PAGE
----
Toughest Votes Yet to Come as Brexit Bill Grinds Through Commons
(Bloomberg) -- Prime Minister Theresa May’s flagship Brexit Bill continues its slow journey through Parliament Tuesday and Wednesday, with the sixth and seventh days of its eight-day Committee Stage.
So far the bill, which facilitates moving European Union-derived rules and regulations into U.K. law, has been a dog that hasn’t barked. Despite repeated threats from pro-European Tory lawmakers that they will vote against aspects of the legislation, May’s minority government has been undefeated.
That reflects two things: Scheduling and surrender. First, the government arranged the timetable so the most contentious votes will come in the final days, in particular this Wednesday and next, when it will finish its line-by-line scrutiny in the House of Commons. Second, ministers have backed down or offered concessions each time they looked like they faced defeat.
Monday saw the biggest concession so far, when the government said it would accept amendments giving Parliament more power to scrutinize the thousands of law changes that ministers will make as Britain prepares to leave the bloc.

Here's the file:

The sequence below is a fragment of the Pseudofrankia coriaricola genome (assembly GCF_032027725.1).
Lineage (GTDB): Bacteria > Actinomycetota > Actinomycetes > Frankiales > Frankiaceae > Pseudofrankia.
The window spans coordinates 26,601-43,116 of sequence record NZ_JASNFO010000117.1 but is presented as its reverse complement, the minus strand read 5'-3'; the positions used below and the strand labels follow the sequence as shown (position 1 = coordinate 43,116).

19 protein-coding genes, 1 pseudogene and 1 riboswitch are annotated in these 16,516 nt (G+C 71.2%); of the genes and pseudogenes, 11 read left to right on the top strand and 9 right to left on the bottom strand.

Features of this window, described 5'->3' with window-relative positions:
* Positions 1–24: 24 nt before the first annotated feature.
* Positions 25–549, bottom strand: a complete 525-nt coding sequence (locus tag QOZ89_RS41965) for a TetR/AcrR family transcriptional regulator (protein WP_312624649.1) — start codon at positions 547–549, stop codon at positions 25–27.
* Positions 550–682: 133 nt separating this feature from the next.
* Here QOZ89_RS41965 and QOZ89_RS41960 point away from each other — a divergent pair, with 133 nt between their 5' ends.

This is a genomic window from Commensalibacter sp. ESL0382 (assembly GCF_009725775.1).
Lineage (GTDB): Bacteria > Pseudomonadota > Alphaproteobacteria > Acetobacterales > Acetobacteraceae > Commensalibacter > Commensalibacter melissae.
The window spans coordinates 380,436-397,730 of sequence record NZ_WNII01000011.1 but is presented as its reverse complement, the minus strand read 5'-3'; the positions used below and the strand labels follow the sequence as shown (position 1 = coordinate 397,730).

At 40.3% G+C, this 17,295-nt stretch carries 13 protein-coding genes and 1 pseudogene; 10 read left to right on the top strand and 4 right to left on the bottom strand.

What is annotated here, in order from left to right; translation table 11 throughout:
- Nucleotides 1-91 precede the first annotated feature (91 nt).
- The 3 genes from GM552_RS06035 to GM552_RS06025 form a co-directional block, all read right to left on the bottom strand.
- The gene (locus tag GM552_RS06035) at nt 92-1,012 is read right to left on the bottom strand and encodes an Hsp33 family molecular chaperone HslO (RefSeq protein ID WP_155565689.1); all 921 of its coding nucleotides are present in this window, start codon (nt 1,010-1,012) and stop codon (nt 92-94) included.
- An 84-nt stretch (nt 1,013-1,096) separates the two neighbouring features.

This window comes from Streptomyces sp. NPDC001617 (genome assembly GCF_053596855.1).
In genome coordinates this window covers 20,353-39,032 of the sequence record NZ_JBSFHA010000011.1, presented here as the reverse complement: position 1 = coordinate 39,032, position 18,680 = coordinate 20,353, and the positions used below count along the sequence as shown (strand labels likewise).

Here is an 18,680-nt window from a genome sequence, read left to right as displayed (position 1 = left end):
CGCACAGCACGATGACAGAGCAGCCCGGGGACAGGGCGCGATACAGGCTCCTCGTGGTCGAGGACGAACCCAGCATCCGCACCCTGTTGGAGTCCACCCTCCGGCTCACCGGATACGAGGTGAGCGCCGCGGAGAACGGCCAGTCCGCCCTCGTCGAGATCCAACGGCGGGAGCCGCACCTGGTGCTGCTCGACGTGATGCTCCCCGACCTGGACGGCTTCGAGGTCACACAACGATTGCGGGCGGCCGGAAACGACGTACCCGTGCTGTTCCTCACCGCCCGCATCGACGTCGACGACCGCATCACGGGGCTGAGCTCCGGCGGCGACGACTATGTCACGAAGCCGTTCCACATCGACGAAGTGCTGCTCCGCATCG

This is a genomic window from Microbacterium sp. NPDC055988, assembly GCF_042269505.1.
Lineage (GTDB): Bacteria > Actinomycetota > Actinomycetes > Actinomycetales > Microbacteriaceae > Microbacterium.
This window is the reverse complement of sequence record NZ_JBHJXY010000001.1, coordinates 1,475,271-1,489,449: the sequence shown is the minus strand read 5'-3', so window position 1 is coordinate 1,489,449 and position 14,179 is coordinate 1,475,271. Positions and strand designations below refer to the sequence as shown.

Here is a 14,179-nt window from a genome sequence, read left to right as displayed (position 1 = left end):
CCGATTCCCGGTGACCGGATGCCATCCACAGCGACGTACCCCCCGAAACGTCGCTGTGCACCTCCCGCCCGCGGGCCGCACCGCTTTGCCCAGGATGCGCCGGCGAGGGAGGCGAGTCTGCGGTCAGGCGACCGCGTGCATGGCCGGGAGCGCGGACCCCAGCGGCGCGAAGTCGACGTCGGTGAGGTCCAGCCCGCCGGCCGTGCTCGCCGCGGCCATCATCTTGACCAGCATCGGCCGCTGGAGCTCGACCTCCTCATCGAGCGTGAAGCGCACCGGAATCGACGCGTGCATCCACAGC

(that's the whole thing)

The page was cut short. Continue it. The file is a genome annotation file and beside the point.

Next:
Two big arguments are still outstanding. The one that is likely to be at the forefront this week is proposed by former Attorney General Dominic Grieve and would require May to write the terms of her Brexit deal into a law that would have to be passed by Parliament. That could be a problem if May ends up going for a harder Brexit than most lawmakers want.
The government says its proposed Withdrawal Agreement Implementation Bill fulfills the same object, but while that’s likely to cover issues like citizens’ rights, the exit payment and any transition period, it might not be enough for Grieve and his allies, who want a vote on the full deal.
The other sticking point is May’s attempt to write the date of Brexit, March 29 2019, into the bill. The government’s justification is that it needs to show the EU it’s serious about leaving, but opponents say the negotiations might take longer.
The proposed changes will be put to lawmakers this week and next, with the last votes on Dec. 20. On both remaining points of contention the government looks like it might be defeated. But the fact it hasn’t backed down -- yet -- suggests ministers think they have a chance.
©2017 Bloomberg L.P.